As we discussed in a recent blog post, the Equal Employment Opportunity Commission (EEOC) previously issued guidance for employers regarding Covid-19 vaccinations and federal anti-discrimination laws.
In October, the EEOC updated its questions and answers for employers, but the agency has not changed its position on vaccine mandates. Moreover, the EEOC will likely issue additional guidance once the Occupational Safety and Health Administration finalizes its vaccination Emergency Temporary Standard.
Some key points of the EEOC’s latest update include:
Employer Vaccination Mandates are Permissible
The EEOC has consistently taken the position that employers can require all employees physically entering the workplace to be vaccinated as long as exceptions are provided to employees who require accommodation due to disability, pregnancy, or religious belief. Employers should also provide the contact information of a management representative for employees who are requesting vaccine-related accommodations.
The EEOC notes that vaccine mandates may have a disparate impact on groups of employees due to disproportionate access to vaccines, however, and encourages employers to find ways to address such disparities. Finally, time, employers are allowed to communicate with employees about the benefits of vaccination and provide information that can help with obtaining one.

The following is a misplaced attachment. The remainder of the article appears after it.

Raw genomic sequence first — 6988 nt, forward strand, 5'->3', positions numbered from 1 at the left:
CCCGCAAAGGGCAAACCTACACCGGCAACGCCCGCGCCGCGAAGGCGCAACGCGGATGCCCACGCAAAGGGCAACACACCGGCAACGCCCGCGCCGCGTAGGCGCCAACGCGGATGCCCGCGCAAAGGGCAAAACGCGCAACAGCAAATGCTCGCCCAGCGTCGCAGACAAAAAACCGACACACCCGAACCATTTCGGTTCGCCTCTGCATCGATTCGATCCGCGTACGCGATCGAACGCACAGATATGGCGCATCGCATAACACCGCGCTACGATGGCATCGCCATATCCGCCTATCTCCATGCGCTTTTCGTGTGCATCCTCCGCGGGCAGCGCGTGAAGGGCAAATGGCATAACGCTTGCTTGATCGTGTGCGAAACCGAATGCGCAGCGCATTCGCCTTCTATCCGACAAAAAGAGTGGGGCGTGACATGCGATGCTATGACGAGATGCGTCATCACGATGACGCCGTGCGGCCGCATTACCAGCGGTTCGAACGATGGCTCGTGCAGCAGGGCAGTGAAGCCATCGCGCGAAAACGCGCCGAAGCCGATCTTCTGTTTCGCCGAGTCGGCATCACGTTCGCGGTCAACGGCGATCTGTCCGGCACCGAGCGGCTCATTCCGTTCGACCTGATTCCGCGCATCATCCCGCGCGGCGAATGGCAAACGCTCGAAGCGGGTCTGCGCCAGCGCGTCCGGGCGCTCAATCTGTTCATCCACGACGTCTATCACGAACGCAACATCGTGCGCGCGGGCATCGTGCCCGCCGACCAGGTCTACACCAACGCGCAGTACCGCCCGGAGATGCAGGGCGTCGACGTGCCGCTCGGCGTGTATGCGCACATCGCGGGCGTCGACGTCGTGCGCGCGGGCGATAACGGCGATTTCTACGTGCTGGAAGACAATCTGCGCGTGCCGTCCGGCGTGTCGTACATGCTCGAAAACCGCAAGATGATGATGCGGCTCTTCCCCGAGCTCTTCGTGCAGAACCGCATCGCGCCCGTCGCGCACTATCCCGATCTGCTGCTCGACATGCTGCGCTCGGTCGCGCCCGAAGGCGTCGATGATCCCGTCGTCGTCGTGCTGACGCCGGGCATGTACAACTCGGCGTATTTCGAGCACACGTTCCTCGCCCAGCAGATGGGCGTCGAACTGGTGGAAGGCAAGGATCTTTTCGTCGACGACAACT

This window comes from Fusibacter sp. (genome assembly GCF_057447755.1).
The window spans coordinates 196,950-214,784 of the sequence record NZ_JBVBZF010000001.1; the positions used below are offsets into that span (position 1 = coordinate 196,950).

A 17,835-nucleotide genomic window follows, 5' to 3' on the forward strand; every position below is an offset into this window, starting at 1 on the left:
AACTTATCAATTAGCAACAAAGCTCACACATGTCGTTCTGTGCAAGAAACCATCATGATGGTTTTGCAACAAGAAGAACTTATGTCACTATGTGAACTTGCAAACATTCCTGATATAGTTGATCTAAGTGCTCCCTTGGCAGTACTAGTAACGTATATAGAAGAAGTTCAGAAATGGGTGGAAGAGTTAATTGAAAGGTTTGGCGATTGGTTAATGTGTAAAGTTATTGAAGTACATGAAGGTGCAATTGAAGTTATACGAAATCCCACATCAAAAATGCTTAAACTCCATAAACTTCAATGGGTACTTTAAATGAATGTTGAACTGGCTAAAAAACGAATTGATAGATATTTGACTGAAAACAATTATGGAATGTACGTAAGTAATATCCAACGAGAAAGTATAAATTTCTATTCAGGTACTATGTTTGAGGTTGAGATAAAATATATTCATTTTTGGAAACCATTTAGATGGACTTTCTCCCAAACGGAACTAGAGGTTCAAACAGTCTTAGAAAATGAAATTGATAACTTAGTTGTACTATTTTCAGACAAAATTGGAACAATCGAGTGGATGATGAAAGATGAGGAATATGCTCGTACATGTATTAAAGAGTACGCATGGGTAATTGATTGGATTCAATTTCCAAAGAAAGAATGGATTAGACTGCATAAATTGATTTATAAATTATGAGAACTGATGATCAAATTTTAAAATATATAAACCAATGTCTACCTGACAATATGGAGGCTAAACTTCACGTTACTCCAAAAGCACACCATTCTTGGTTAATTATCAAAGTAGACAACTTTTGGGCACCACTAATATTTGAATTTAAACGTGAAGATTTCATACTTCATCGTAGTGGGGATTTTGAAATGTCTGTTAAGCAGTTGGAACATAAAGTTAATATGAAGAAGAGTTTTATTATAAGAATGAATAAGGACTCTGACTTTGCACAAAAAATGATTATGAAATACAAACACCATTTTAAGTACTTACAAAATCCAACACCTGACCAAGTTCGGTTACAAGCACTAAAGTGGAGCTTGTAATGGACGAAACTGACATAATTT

Employers that are requiring their employees to get a Covid-19 vaccination must reasonably accommodate those who are unable or unwilling to do so because of a disability, including pregnancy, or sincerely held religious belief.
If a pregnant employee seeks an exemption from a vaccination mandate, the employer must not discriminate against that employee when comparing accommodations offered to disabled employees. Examples of reasonable accommodations include:
- Job modification
- Remote work
Requiring Proof of Vaccination
Employers are permitted to require employees to provide proof of vaccination, without violating the Americans with Disabilities Act (ADA) or Genetic Information Non-Discrimination Act (GINA). The EEOC notes that requesting confirmation of vaccination is not a disability-related inquiry and does not disclose genetic information.
Why This Matters
The latest guidance reiterates the EEOC’s position that employers (1) can require employees to be vaccinated without violating federal equal employment laws and (2) must engage in an interactive process to assess an employee’s request for a reasonable disability, pregnancy, or religious accommodation. However, the agency also points out that Covid-19 vaccine mandates may conflict with local and state laws
As businesses in New York and New Jersey continue bringing employees back to the workplace, it is crucial for employers to consider the EEOC’s guidance and prepare for OSHA’s Emergency Temporary Standard. In any event, Covid-19 vaccine mandates are a divisive issue and disputes are inevitable. The best way for employers and employees to understand their rights and obligations is to consult with an experienced employment lawyer.